Q: I am an older guy with grandchildren. My wife of 50 years died less than a year ago after a long illness, and I was devastated. I’ve been lucky enough to find a lovely woman, Janet, who also lost her husband and we plan to eventually marry. We both have grandchildren and I have begun referring to Janet as “Grandma” when I am with all the grandchildren, both hers and mine. Yesterday I spent the day with my grandchildren and referred to Janet as Grandma. My oldest granddaughter was furious. What’s good ex-etiquette?
A: Although many seniors who lose their spouses to a longtime illness actually start their mourning when they realize their spouse is terminally ill, other younger family members do not face the loss until it actually happens. Your oldest granddaughter has the most memories with her grandmother and is just now facing her loss. Since she’s at the beginning of her mourning process, it sent up a red flag when you referred to another woman as Grandma so soon after her grandma’s passing. She questioned your allegiance, and as a result, rather than promote your new partner, it appeared to discount Grandma. I’ve seen things like this prompt family members to go on a personal crusade against the new partner. Although you may feel grateful for having two loves in your life, without the proper preparation, your relatives might see you as being selfish and insensitive. Ironically, your ability to move on quickly is actually to your deceased wife’s credit. Research tells us that people who have lost a spouse after a happy marriage are the most likely to marry again.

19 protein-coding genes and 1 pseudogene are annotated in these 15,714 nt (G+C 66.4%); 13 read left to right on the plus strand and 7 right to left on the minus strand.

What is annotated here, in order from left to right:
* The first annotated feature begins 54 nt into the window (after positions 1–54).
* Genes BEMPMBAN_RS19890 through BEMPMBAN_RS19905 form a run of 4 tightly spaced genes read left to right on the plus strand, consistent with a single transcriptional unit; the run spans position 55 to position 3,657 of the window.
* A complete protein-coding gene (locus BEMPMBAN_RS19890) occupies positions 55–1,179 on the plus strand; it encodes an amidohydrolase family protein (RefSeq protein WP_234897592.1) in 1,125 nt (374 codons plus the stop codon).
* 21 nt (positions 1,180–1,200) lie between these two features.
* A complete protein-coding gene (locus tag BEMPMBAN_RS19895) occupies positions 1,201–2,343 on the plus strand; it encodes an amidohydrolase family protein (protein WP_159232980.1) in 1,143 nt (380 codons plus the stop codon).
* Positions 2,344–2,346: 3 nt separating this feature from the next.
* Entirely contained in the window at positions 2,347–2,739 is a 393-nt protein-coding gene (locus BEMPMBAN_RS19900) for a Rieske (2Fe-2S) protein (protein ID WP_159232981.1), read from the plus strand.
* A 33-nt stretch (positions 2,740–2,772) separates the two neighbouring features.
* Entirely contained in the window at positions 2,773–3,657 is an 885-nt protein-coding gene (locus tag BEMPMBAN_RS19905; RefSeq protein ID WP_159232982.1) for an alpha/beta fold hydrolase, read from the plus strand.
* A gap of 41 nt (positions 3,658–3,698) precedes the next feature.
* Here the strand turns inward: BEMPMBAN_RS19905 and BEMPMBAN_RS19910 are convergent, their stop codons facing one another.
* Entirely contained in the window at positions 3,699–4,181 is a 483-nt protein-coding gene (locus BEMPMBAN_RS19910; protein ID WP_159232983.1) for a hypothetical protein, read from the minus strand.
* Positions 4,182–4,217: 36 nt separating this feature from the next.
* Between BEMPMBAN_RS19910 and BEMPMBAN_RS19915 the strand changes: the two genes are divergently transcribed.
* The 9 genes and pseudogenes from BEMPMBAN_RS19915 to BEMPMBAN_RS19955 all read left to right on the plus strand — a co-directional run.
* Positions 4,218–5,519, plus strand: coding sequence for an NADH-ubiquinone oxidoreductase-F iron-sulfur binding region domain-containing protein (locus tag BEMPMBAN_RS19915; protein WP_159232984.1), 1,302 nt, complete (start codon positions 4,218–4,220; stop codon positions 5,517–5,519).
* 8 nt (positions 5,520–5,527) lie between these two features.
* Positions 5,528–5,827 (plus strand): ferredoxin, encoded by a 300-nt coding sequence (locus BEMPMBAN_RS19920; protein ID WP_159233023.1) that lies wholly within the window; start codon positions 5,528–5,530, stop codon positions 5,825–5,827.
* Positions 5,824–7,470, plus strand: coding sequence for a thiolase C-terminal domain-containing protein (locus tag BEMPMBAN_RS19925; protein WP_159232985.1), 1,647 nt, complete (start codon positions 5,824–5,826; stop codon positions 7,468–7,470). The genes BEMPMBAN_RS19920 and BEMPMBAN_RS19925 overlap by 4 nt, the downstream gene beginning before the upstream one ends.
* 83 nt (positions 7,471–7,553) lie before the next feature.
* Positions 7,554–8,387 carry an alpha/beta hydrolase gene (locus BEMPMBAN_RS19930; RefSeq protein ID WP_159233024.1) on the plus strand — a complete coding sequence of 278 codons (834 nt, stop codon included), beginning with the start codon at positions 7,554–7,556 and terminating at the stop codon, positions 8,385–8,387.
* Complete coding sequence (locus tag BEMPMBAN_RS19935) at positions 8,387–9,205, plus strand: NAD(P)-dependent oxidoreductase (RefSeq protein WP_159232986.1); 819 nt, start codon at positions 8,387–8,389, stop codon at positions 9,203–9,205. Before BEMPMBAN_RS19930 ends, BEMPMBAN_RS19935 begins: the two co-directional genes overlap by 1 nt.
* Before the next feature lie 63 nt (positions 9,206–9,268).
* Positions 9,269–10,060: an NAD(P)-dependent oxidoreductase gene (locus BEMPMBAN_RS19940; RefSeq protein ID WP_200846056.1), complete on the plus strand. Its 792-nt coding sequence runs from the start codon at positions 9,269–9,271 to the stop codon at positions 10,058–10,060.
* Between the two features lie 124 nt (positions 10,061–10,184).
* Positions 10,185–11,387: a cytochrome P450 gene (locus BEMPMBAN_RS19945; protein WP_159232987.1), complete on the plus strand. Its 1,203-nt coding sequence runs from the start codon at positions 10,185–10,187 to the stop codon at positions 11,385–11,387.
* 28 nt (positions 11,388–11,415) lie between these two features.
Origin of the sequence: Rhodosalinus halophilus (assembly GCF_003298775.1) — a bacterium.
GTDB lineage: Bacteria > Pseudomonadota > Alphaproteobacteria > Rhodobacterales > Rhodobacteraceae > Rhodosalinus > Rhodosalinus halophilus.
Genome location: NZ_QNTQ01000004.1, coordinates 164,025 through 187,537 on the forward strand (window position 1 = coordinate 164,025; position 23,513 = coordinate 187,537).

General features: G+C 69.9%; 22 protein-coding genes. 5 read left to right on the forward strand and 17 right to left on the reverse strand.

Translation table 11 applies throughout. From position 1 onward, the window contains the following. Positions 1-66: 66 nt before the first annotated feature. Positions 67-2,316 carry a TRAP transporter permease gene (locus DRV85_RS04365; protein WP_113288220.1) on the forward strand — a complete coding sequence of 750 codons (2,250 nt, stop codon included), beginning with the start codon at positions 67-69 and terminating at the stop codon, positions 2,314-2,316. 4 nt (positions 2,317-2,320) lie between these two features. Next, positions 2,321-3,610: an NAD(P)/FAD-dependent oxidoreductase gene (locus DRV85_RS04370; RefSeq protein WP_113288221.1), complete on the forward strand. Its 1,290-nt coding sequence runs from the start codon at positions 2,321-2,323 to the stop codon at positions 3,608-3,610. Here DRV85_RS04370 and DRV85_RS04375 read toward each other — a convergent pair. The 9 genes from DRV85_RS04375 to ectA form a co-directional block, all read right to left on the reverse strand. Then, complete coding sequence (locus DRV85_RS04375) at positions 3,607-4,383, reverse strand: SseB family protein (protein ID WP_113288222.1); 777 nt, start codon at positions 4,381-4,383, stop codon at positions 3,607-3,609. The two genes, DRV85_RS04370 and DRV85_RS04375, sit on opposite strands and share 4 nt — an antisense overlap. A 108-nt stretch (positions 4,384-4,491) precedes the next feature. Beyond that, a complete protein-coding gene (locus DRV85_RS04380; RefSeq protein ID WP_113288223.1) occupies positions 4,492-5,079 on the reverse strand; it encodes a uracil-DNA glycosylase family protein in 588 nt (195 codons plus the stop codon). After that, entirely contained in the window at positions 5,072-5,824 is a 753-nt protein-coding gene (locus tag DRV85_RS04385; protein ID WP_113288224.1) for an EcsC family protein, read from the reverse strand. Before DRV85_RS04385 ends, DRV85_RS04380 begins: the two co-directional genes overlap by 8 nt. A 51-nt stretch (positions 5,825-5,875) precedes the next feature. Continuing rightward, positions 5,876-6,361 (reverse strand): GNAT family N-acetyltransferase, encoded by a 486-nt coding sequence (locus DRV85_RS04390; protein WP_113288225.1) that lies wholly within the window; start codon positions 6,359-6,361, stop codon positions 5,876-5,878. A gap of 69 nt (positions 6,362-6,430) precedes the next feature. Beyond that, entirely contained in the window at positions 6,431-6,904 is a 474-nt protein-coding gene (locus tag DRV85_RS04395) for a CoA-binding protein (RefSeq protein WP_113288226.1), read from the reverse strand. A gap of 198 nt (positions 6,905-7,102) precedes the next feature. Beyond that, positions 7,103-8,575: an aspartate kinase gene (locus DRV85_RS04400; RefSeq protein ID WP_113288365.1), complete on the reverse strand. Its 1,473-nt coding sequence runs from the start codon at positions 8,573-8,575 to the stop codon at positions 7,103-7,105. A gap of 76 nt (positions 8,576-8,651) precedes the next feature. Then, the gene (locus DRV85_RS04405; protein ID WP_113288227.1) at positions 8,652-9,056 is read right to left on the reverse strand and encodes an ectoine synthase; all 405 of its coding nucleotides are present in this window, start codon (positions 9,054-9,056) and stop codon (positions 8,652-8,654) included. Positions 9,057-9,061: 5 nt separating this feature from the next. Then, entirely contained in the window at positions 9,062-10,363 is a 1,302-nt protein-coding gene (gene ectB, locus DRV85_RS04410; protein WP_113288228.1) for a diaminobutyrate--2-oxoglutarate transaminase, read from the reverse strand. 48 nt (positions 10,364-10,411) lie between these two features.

I’ve worked with many grandchildren in the situation you describe, and most confide there are two things they want to hear: One, that your new love will not try to take Grandma’s place. Two, that you will never forget Grandma now that you have met someone new. And, just telling your granddaughter, “I will never forget your grandma,” may not be enough to sooth her pain. You have to prove by demonstration that Janet is a loving companion, but not a replacement. Talk to the family about how lucky you feel to find love again, but do not openly compare Janet and your deceased wife. Don’t be afraid on occasion to reminisce about jokes between grandma and the grandkids or discuss special memories. Janet should be having the same sort of conversations with her grandchildren, as well.
Finally, it may be good to sit down with the younger grandkids and figure out a unique pet name they can call Janet (and that Janet’s grandkids can call you). Keep the conversation lighthearted, and don’t be afraid to look to the older grandkids for suggestions, particularly the oldest one who has the most special memories. Be as sensitive as you can be to all. That’s good ex-etiquette.
Dr. Jann Blackstone is the author of “Ex-etiquette for Parents: Good Behavior After Divorce or Separation,” and the founder of Bonus Families, www.bonusfamilies.com. Email her at firstname.lastname@example.org.